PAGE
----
Breast Cancer Awareness
You probably know that October is the official month of Breast Cancer Awareness. A month dedicated to spreading the word and raising money for Breast Cancer.
Cancer. The only word that can shake me to the core. It's the one word that can bring a beautiful day to a halt. This word has taken 1/4 of my family, my dad...who was my everything... and now it is attacking our friends. Mieke and I know this word well. This word has the power to make a family strong and then tear it apart. Cancer is an odd disease. We know so much yet so little about it. It comes in many forms and variations and so does it's treatments. But the one thing we know about this crazy disease is early detection can save a life.
Fast Facts About Breast Cancer
- Each year in the United States, more than 200,000 women get breast cancer and more than 40,000 women die from the disease.
- Men also get breast cancer, but it is not very common. Less than 1% of breast cancers occur in men.
- Most breast cancers are found in women who are 50 years old or older, but breast cancer also affects younger women. About 10% of all new cases of breast cancer in the United States are found in women younger than 45 years of ag
Taking the time to honor our bodies and health is usually put on the back burner. As moms and women we have the tendency to put our family and work before we put ourselves.
So in honor of BCAM we need to all make self exams a monthly priority. This video below will help you with your own exam.
Here are a couple of ways to help fight off cancer before it starts. Stay Healthy... (From CDC)
Keep a healthy weight.
Exercise regularly (at least four hours a week).
Research shows that lack of nighttime sleep can be a risk factor.
Don’t drink alcohol, or limit alcoholic drinks to no more than one per day.
Avoid exposure to chemicals that can cause cancer (carcinogens) and chemicals that interfere with the normal function of the body.
Limit exposure to radiation from medical imaging tests like X-rays, CT scans, and PET scans if not medically necessary.
If you are taking, or have been told to take, hormone replacement therapy or oral contraceptives (birth control pills), ask your doctor about the risks and find out if it is right for you.
Breastfeed any children you may have, if possible.
If you have a family history of breast cancer or inherited changes in your BRCA1 and BRCA2 genes, you may be at high risk for getting breast cancer. Talk to your doctor about more ways to lower your risk.
Staying healthy throughout your life will lower your risk of developing cancer, and improve your chances of surviving cancer if it occurs.
Understanding Breast Cancer is not easy but because of brave women around the world we can begin to breakdown what it is and help us detect it early enough to save our lives. We keep hearing about the BRCA gene and BRCA exams, here is quick info about it to help explain it better.
Sometimes, changes or “mutations” occur that prevent genes from doing their job properly. Certain mutations in the BRCA genes make cells more likely to divide and change rapidly, which can lead to cancer.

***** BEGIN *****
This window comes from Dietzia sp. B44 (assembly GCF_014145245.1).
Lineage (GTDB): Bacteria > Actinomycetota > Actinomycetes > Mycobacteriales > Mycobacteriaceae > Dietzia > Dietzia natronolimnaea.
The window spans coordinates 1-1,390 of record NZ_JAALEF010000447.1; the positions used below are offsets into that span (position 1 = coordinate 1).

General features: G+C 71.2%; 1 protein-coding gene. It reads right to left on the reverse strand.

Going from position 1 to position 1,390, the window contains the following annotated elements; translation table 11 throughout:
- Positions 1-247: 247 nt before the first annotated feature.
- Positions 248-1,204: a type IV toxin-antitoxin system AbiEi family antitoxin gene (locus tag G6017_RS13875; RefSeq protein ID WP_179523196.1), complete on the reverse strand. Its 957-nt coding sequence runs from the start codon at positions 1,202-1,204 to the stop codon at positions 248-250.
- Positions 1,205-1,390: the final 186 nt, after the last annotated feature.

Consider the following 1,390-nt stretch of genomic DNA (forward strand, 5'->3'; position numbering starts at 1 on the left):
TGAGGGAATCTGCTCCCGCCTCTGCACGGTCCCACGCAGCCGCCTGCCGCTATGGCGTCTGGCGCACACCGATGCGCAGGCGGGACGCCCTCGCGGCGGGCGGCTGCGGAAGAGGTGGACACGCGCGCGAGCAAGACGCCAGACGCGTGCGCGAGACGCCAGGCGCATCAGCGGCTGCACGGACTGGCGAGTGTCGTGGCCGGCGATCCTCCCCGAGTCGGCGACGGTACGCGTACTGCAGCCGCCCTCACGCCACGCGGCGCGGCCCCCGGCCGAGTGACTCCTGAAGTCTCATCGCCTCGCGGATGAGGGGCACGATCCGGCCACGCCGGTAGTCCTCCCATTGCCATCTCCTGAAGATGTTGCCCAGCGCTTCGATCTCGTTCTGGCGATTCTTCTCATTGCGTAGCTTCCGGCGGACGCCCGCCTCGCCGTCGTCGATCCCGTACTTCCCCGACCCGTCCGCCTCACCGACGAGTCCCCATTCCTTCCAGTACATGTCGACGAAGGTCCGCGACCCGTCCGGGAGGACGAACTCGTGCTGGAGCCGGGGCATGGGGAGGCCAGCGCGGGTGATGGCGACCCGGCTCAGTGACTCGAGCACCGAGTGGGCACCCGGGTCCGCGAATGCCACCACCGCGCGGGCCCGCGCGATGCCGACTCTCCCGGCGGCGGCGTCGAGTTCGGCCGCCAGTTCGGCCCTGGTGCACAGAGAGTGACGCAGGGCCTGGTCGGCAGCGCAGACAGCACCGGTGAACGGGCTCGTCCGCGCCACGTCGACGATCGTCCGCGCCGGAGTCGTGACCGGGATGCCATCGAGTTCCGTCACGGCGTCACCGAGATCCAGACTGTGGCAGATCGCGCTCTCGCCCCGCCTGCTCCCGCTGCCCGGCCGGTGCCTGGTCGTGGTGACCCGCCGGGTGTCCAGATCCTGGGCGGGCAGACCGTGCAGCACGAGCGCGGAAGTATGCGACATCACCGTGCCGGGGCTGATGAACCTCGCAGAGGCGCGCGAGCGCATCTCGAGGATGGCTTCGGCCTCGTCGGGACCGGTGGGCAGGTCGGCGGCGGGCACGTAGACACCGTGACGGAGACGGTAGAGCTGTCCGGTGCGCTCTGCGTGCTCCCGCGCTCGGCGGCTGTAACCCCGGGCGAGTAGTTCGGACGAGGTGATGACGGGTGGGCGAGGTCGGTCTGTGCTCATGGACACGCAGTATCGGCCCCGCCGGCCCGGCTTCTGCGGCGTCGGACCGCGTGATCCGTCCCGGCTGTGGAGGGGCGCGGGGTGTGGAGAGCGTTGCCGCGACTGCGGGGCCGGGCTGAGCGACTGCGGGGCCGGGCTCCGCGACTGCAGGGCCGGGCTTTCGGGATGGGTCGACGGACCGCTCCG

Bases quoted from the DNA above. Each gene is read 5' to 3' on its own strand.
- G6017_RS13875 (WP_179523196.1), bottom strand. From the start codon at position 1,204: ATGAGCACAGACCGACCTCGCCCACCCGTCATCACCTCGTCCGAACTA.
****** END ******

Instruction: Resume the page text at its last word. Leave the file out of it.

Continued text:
All women have BRCA1 and BRCA2 genes, but only some women have mutations in those genes. About 1 in every 500 women in the United States has a mutation in either her BRCA1 or BRCA2 gene. If either your mother or your father has a BRCA1 or BRCA2 gene mutation, you have a 50% chance of having the same gene mutation.
Some groups are at a higher risk for a BRCA gene mutation than others, including women with Ashkenazi Jewish heritage.
Why BRCA Gene Mutations Matter
Not every woman who has a BRCA1 or BRCA2 gene mutation will get breast or ovarian cancer, but having a gene mutation puts you at an increased risk for these cancers.
- About 50 out of 100 women with a BRCA1 or BRCA2 gene mutation will get breast cancer by the time they turn 70 years old, compared to only 7 out of 100 women in the general United States population.
- About 30 out of 100 women with a BRCA1 or BRCA2 gene mutation will get ovarian cancer by the time they turn 70 years old, compared to fewer than 1 out of 100 women in the general U.S. population.
If you have a family history of breast cancer or inherited changes in your BRCA1 and BRCA2 genes, you may have a higher breast cancer risk. Talk to your doctor about these ways of reducing your risk—
- Antiestrogens or other medicines that block or decrease estrogen in your body.
- Surgery to reduce your risk of breast cancer—
- Prophylactic (preventive) mastectomy (removal of breast tissue).
- Prophylactic (preventive) salpingo-oophorectomy (removal of the ovaries and fallopian tubes).
It is important that you know your family history and talk to your doctor about screening and other ways you can lower your risk.
Honor yourself and your body and do monthly breast checks. If we all promise to do this we can make a change.
To make a donation for Breast Cancer research, fundraise or learn more about the disease, head to Breast Cancer Research Foundation. The #1 rated BCR charity in the world where over 90% of all funds raised goes directly to research for a cure.